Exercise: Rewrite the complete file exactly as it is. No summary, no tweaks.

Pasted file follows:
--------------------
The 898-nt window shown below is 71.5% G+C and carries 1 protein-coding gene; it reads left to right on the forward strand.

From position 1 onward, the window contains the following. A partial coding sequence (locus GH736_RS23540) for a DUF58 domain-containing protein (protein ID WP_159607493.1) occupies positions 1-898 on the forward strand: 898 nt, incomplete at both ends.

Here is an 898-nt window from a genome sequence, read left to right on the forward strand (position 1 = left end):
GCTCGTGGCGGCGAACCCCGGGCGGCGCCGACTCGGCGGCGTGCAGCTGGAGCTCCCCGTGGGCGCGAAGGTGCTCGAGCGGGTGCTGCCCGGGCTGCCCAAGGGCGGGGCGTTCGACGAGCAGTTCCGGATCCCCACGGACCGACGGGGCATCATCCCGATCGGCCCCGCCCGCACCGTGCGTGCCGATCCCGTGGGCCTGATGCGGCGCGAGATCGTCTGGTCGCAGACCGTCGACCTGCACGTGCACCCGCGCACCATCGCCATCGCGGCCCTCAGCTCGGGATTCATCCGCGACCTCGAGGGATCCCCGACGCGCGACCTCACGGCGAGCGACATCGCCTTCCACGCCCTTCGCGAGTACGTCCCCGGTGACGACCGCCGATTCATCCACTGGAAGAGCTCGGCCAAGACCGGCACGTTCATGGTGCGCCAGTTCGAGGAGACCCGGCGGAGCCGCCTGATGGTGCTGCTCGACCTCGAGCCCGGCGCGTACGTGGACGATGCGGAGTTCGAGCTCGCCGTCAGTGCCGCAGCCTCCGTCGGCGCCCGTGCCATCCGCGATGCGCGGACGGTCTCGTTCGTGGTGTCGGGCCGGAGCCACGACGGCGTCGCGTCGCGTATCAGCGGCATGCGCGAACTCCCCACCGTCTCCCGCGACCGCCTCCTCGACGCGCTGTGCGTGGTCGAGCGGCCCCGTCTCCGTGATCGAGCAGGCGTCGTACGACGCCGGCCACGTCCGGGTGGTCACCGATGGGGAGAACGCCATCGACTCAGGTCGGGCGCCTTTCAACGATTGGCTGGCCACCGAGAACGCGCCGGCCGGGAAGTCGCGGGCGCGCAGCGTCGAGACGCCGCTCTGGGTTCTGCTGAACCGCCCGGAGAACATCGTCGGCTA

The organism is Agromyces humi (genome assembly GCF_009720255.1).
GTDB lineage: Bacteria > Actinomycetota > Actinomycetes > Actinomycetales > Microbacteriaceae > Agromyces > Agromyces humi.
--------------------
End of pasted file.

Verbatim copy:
The 898-nt window shown below is 71.5% G+C and carries 1 protein-coding gene; it reads left to right on the forward strand.

From position 1 onward, the window contains the following. A partial coding sequence (locus GH736_RS23540) for a DUF58 domain-containing protein (protein ID WP_159607493.1) occupies positions 1-898 on the forward strand: 898 nt, incomplete at both ends.

Here is an 898-nt window from a genome sequence, read left to right on the forward strand (position 1 = left end):
GCTCGTGGCGGCGAACCCCGGGCGGCGCCGACTCGGCGGCGTGCAGCTGGAGCTCCCCGTGGGCGCGAAGGTGCTCGAGCGGGTGCTGCCCGGGCTGCCCAAGGGCGGGGCGTTCGACGAGCAGTTCCGGATCCCCACGGACCGACGGGGCATCATCCCGATCGGCCCCGCCCGCACCGTGCGTGCCGATCCCGTGGGCCTGATGCGGCGCGAGATCGTCTGGTCGCAGACCGTCGACCTGCACGTGCACCCGCGCACCATCGCCATCGCGGCCCTCAGCTCGGGATTCATCCGCGACCTCGAGGGATCCCCGACGCGCGACCTCACGGCGAGCGACATCGCCTTCCACGCCCTTCGCGAGTACGTCCCCGGTGACGACCGCCGATTCATCCACTGGAAGAGCTCGGCCAAGACCGGCACGTTCATGGTGCGCCAGTTCGAGGAGACCCGGCGGAGCCGCCTGATGGTGCTGCTCGACCTCGAGCCCGGCGCGTACGTGGACGATGCGGAGTTCGAGCTCGCCGTCAGTGCCGCAGCCTCCGTCGGCGCCCGTGCCATCCGCGATGCGCGGACGGTCTCGTTCGTGGTGTCGGGCCGGAGCCACGACGGCGTCGCGTCGCGTATCAGCGGCATGCGCGAACTCCCCACCGTCTCCCGCGACCGCCTCCTCGACGCGCTGTGCGTGGTCGAGCGGCCCCGTCTCCGTGATCGAGCAGGCGTCGTACGACGCCGGCCACGTCCGGGTGGTCACCGATGGGGAGAACGCCATCGACTCAGGTCGGGCGCCTTTCAACGATTGGCTGGCCACCGAGAACGCGCCGGCCGGGAAGTCGCGGGCGCGCAGCGTCGAGACGCCGCTCTGGGTTCTGCTGAACCGCCCGGAGAACATCGTCGGCTA

The organism is Agromyces humi (genome assembly GCF_009720255.1).
GTDB lineage: Bacteria > Actinomycetota > Actinomycetes > Actinomycetales > Microbacteriaceae > Agromyces > Agromyces humi.